In my last blog posting I highlighted some of the important high level principles for justice system reform contained in two recent reports – The CBA’s Equal Justice report, and the Cromwell Action Committee’s Roadmap for Change. My brief overview did not begin to do justice to the breadth and depth of the thinking in these two reports, but in the interest of continuing to prod this important discussion, I want here to make two further points.
First is the question of the role of courts within the overall civil justice system. Here is what the Cromwell report has to say about that:
Access to justice has often been thought of as access to courts and lawyers. However, we know that everyday legal problems mostly occur outside of formal justice structures. This insight should lead us to fundamentally re-think how we approach legal problems in terms of preventing them from happening where possible, and when they do occur, providing those who experience them with adequate information and resources to deal with them in an efficient and effective way.…To borrow Richard Susskind’s observation, “it is much less expensive to build a fence at the top of a cliff than to have need of an expensive ambulance at the bottom.”
The phrase “fundamentally re-think” pretty well nails it, in my view. If we took this statement seriously as a guide for action, the civil justice system would be radically transformed. Courts and adjudication would have a role, but only one role, and by no means the central role, in a comprehensive continuum of services that actually addressed public needs for legal information, advice and problem solving.
The phrase used in the Cromwell report is “court if necessary, but not necessarily court.” There’s a nuance here that needs emphasis. That phrase, in my view, is not the equivalent of saying (as some do) that the courtroom should be the forum of last resort. I don’t think it is the role of the courts to stand as the last bastion of access to justice only when all other avenues have been pursued and exhausted. Rather, I would suggest that there are some kinds of legal disputes and issues that properly belong, from the outset, in the court process. And there are others – a great many others – that do not, and should never be there.
If you want to speak in terms of metaphors, I would reject the image of the funnel, which places courts at the bottom end of a bounded system into which all cases are poured, and choose instead the image of a toolbox, where the right tool is chosen to meet the different needs of different kinds of situations.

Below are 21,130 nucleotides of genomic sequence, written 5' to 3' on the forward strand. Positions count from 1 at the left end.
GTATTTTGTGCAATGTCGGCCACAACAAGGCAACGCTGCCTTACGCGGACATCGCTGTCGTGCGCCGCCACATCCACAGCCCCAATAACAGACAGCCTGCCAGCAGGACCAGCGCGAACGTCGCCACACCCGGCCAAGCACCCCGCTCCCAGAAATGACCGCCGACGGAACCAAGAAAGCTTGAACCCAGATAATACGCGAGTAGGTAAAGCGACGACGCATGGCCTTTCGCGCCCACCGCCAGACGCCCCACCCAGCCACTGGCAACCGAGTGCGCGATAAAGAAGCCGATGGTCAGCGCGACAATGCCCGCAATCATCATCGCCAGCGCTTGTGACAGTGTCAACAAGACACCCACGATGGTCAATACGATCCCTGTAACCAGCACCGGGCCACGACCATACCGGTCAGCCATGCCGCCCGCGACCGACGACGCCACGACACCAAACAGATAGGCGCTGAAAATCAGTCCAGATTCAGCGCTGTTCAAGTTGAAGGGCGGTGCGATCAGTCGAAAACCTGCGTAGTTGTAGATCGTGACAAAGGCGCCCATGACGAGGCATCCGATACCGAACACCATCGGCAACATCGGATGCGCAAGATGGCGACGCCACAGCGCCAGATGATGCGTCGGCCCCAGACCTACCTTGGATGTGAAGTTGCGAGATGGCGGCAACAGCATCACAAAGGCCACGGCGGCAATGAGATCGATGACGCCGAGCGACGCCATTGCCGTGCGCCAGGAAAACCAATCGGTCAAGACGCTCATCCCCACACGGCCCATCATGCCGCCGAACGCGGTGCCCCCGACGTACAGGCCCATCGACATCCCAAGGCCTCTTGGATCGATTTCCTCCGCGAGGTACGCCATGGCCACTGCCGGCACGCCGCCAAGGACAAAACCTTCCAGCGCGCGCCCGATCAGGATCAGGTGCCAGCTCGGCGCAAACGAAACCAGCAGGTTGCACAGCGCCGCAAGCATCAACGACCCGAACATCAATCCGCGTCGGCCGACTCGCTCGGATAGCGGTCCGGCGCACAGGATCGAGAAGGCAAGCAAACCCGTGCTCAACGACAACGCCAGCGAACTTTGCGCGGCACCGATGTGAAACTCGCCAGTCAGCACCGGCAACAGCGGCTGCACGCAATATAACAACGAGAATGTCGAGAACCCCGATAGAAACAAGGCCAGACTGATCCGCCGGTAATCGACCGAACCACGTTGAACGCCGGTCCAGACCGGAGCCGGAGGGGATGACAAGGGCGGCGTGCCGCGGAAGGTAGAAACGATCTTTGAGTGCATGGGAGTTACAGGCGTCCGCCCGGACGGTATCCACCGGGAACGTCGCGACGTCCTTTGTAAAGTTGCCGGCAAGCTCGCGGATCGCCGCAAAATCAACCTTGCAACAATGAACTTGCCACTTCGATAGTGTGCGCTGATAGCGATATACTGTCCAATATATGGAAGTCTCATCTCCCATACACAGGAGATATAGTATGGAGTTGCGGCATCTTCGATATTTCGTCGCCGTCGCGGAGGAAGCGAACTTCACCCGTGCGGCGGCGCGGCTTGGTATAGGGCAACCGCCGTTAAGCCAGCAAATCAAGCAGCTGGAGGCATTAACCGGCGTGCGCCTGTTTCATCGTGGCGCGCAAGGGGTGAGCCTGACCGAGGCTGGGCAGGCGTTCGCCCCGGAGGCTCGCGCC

To be plain, I choose this metaphor not just because it reflects the reality that different kinds of issues and disputes are better resolved through different processes, it also “de-privileges” the courtroom as the cultural focus point of the justice system. Instead of being the centre around which all else is designed, and to which all disputes, sooner or later, are headed, courts are “just” another tool (albeit a profoundly important and necessary one) in the toolbox of the justice system.
For a generation, lawyers have been trained to consider alternatives to court adjudication as a way of addressing their clients’ legal needs. The catchphrase is Alternate Dispute Resolution, or ADR. It encompasses processes like mediation, conciliation, arbitration and so on. As a catchphrase it has served its purposes for a long time, because it has helped legitimize these other processes. But I think it’s outlived its usefulness. A truly fundamental re-think of the civil justice system would not see these other techniques for dispute resolution as “alternatives” to the courts. Rather, we would re-orient the page from a vertical, hierarchical model of the justice system, with courts at the top, to a horizontal, linear model, where all options have equal stature. Sounds a bit radical? Well it is. That’s what a “fundamental re-think” is all about.
My second point is this. Most of the focus in justice system reform reports is on process and institutions. This is enormously important. But I would say that if we truly do want to make the justice system less “slow, complex and expensive” we also need to re-think our approach to substantive law-making. At the risk of a gross over-generalization, let me suggest that laws are not often made with an eye to the practicalities of how they will actually operate in the real world. This is particularly true of judge-made law. When, for example, the Supreme Court of Canada decided in the Quebec Secession Reference (in 1998) that our constitution contained certain enforceable “unwritten principles”, it contributed inexorably to the increasing complexity, inefficiency and cost of the legal system. There was no readily identifiable, closed list of these principles - how could there be? after all, they are “unwritten” - and no meaningful guidance on their application or effect, thereby making it impossible for lawyers to advise their clients and for citizens to govern their affairs. There is no better way to drive up the cost of the justice system than to make substantive law which is uncertain. Of course, judge made law – and legislature-made law – is usually created to do justice. But justice that cannot be obtained because the law cannot be applied is a poor sort of justice. So as justice system reformers, let’s have an eye not just to our processes and institutions, but also to the laws themselves and see if it is somehow possible to make them simpler, clearer, and more easily applied.